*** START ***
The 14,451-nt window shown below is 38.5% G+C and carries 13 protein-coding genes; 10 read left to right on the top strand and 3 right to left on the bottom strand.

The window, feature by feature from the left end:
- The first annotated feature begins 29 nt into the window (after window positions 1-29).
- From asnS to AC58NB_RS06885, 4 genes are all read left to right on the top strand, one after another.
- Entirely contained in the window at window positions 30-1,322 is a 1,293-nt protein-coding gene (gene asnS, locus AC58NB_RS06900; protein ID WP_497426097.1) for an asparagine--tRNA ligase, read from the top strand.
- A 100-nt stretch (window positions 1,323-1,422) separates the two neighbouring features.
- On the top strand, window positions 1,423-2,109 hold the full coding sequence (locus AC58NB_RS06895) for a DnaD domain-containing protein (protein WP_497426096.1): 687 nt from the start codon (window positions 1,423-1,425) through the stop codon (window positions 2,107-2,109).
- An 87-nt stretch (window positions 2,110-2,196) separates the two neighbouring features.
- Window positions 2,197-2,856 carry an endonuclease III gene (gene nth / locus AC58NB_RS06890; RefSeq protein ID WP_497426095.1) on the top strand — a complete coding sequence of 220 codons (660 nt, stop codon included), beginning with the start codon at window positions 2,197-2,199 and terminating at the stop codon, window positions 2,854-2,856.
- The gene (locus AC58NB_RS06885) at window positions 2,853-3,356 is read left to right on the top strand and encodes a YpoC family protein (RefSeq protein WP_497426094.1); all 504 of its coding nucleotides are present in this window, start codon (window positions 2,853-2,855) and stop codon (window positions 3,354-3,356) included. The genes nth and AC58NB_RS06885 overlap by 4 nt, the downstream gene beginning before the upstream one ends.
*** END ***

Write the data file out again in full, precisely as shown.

The 14,451-nt window shown below is 38.5% G+C and carries 13 protein-coding genes; 10 read left to right on the top strand and 3 right to left on the bottom strand.

The window, feature by feature from the left end:
- The first annotated feature begins 29 nt into the window (after window positions 1-29).
- From asnS to AC58NB_RS06885, 4 genes are all read left to right on the top strand, one after another.
- Entirely contained in the window at window positions 30-1,322 is a 1,293-nt protein-coding gene (gene asnS, locus AC58NB_RS06900; protein ID WP_497426097.1) for an asparagine--tRNA ligase, read from the top strand.
- A 100-nt stretch (window positions 1,323-1,422) separates the two neighbouring features.
- On the top strand, window positions 1,423-2,109 hold the full coding sequence (locus AC58NB_RS06895) for a DnaD domain-containing protein (protein WP_497426096.1): 687 nt from the start codon (window positions 1,423-1,425) through the stop codon (window positions 2,107-2,109).
- An 87-nt stretch (window positions 2,110-2,196) separates the two neighbouring features.
- Window positions 2,197-2,856 carry an endonuclease III gene (gene nth / locus AC58NB_RS06890; RefSeq protein ID WP_497426095.1) on the top strand — a complete coding sequence of 220 codons (660 nt, stop codon included), beginning with the start codon at window positions 2,197-2,199 and terminating at the stop codon, window positions 2,854-2,856.
- The gene (locus AC58NB_RS06885) at window positions 2,853-3,356 is read left to right on the top strand and encodes a YpoC family protein (RefSeq protein WP_497426094.1); all 504 of its coding nucleotides are present in this window, start codon (window positions 2,853-2,855) and stop codon (window positions 3,354-3,356) included. The genes nth and AC58NB_RS06885 overlap by 4 nt, the downstream gene beginning before the upstream one ends.